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Bushee v. Arkansas Department of Human Services

Court of Appeals of Arkansas, Division III

June 22, 2016

TIFFANY BUSHEE APPELLANT
v.
ARKANSAS DEPARTMENT OF HUMAN SERVICES and MINOR CHILD APPELLEES

         APPEAL FROM THE WASHINGTON COUNTY CIRCUIT COURT [NO. JV15-9] HONORABLE STACEY ZIMMERMAN, JUDGE

          Tabitha B. McNulty, Arkansas Public Defender Commission, for appellant.

          Jerald A. Sharum, Office of Chief Counsel, for appellee.

          Chrestman Group, PLLC, by: Keith L. Chrestman, attorney ad litem for minor child.

          RITA W. GRUBER, Judge

         Tiffany Bushee appeals from certain adverse findings included in a permanency-planning order entered by the Washington County Circuit Court in this dependency-neglect case. In a jointly filed brief, the Department of Human Services (DHS) and the attorney ad litem contend that, because the permanency-planning order is not a final and appealable order and because the circuit court's Rule 54(b) certificate is defective, this court has no jurisdiction to consider Ms. Bushee's appeal. We agree, and we dismiss the appeal without prejudice.

         This case began when DHS took Ms. Bushee's son, D.B. (born 4/21/14), into protective custody on January 1, 2015, in response to allegations of the mother's substance abuse and parental neglect. The circuit court adjudicated D.B. dependent-neglected on February 19, 2015, with the stated goal as reunification with Ms. Bushee. The court ordered Ms. Bushee to continue to submit to weekly drug-and-alcohol screens; to participate in individual counseling; and to maintain stable housing and employment. After the adjudication hearing, DNA testing showed Gerrod Holmes to be D.B.'s biological father. On June 10, 2015, the court granted DHS's motion to deny Mr. Holmes visitation based on Mr. Holmes's unresolved criminal charges and failure to submit to drug screens.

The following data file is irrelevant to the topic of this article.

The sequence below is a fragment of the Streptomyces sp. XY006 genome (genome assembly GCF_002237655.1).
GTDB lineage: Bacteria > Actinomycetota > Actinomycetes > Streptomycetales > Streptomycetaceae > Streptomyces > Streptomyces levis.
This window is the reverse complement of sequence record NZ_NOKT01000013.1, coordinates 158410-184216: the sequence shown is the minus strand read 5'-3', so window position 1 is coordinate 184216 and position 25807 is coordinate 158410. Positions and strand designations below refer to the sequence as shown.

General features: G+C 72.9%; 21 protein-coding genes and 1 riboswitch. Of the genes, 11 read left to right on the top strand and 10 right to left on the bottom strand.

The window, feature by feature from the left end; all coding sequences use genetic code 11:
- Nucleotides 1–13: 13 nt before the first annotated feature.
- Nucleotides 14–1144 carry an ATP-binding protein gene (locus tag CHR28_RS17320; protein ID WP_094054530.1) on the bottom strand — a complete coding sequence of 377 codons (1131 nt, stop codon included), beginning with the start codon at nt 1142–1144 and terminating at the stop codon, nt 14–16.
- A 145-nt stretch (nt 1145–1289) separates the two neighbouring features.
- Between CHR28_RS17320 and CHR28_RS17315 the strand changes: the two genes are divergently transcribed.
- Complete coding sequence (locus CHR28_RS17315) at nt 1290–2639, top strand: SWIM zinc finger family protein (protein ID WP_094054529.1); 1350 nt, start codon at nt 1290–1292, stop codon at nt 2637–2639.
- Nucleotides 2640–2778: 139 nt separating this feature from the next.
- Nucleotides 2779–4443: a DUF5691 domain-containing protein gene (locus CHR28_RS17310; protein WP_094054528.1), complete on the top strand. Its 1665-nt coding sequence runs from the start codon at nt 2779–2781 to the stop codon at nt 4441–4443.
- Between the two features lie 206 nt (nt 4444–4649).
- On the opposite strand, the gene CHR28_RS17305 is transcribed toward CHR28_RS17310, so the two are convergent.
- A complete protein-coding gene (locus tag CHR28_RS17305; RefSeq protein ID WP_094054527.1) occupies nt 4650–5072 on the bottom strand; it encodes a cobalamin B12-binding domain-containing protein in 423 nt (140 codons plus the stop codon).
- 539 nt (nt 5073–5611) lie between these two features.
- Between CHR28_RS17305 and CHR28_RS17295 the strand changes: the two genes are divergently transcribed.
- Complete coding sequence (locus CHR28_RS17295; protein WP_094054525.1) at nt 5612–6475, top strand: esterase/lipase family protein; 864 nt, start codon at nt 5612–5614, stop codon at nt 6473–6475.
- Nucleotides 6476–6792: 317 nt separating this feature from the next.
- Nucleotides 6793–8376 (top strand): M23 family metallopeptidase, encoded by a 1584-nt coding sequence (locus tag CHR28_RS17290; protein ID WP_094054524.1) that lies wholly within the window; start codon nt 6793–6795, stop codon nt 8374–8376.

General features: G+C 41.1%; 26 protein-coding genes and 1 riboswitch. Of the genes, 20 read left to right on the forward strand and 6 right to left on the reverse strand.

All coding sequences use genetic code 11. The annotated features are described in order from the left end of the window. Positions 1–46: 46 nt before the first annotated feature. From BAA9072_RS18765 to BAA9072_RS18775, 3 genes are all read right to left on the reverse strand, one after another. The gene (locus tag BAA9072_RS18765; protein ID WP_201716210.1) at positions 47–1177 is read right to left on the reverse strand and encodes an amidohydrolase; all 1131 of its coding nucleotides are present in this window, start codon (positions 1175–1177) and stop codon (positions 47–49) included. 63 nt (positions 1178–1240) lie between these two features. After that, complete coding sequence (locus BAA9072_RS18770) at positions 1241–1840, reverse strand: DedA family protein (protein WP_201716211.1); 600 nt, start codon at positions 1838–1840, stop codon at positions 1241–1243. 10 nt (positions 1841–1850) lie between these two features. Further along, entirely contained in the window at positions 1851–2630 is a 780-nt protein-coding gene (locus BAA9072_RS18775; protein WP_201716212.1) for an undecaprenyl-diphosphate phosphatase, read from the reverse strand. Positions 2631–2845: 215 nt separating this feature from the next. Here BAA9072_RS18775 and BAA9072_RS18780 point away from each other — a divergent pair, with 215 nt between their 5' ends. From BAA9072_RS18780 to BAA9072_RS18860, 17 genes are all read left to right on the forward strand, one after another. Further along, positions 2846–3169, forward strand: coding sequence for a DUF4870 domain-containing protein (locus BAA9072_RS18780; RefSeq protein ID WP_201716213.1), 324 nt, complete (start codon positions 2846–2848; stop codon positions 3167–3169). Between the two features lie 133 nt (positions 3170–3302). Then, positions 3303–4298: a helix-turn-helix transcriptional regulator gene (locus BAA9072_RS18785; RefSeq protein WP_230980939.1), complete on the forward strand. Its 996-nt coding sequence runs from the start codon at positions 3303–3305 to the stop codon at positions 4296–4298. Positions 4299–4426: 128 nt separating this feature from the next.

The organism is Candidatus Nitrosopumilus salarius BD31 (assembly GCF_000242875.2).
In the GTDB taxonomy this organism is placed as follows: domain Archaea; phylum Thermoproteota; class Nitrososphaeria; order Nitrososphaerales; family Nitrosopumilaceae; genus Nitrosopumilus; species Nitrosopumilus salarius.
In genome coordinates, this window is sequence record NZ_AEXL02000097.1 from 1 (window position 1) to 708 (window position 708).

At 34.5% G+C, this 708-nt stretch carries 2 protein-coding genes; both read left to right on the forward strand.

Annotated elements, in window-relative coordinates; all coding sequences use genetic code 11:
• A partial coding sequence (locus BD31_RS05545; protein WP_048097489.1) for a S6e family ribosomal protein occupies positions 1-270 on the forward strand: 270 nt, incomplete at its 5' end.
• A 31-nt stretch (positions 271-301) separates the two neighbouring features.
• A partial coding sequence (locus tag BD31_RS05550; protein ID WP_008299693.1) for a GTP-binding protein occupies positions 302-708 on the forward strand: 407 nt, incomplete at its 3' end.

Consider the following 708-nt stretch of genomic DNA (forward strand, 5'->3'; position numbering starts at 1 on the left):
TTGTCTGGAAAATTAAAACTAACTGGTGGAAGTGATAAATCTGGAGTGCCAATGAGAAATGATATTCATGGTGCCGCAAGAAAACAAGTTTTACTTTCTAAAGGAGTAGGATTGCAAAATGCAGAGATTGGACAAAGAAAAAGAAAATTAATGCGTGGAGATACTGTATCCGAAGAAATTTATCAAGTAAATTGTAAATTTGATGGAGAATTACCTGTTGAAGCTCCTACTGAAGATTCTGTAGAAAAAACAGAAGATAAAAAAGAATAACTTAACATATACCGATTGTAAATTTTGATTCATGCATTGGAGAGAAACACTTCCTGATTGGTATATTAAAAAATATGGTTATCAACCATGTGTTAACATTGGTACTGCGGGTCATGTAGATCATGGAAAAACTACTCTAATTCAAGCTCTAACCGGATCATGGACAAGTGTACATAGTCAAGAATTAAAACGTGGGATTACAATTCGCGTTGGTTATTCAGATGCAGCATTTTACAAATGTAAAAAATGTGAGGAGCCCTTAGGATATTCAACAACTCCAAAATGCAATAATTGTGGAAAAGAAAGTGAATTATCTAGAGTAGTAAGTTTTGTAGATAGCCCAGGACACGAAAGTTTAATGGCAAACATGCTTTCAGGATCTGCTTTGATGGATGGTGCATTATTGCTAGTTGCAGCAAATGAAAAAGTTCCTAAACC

In a review order entered on July 15, 2015, although the circuit court found that Ms. Bushee had attended counseling, attended AA meetings, attended visitation, maintained stable housing and employment, and completed a psychological evaluation, the court expressed concern that she continued to use illegal drugs and had not maintained her sobriety. The court also found that Mr. Holmes had not resolved his criminal fines and had tested positive for illegal drugs in May. The court continued Ms. Bushee's supervised visitation with D.B., authorized Mr. Holmes to have supervised visitation, and ordered both parents to pay child support. Then, on July 20, 2015, pursuant to the ad litem's motion for an emergency hearing, the court discontinued Ms. Bushee's visitation and ordered her to enter and complete inpatient substance-abuse treatment.

         On November 4, 2015, the court held a permanency-planning hearing in which it found that Ms. Bushee had not complied with all of the court orders and case plan, specifically noting that she had not adequately addressed the drug and alcohol issues that caused DHS to take custody of D.B. and had not paid child support. But the court continued her twice-weekly supervised visitation. The court found that Mr. Holmes was in compliance with the case plan and had paid his child support; it continued his weekly one-hour supervised visitation and added unsupervised visits every other Saturday for four hours. The court continued the goal of reunification and set a fifteen-month permanency-planning hearing for January 29, 2016. At the conclusion of the hearing, Ms. Bushee's counsel asked the court to enter a Rule 54(b) certification. The court entered a permanency-planning order with an attached 54(b) certificate on December 11, 2015. Ms. Bushee filed this appeal.

         Arkansas Supreme Court Rule 6-9 provides that the following orders may be appealed from dependency-neglect proceedings:

(A) adjudication order;
(B) disposition, review, no reunification, and permanency planning order if the court directs entry of a final judgment as to one or more of the issues or parties based upon the express determination by the court supported by factual findings that there is no just reason for delay of an appeal, in accordance with Ark. R. Civ. P. 54(b);
(C) termination of parental rights;
(D) denial of right to appointed counsel pursuant to Ark. Code Ann. ยง ...

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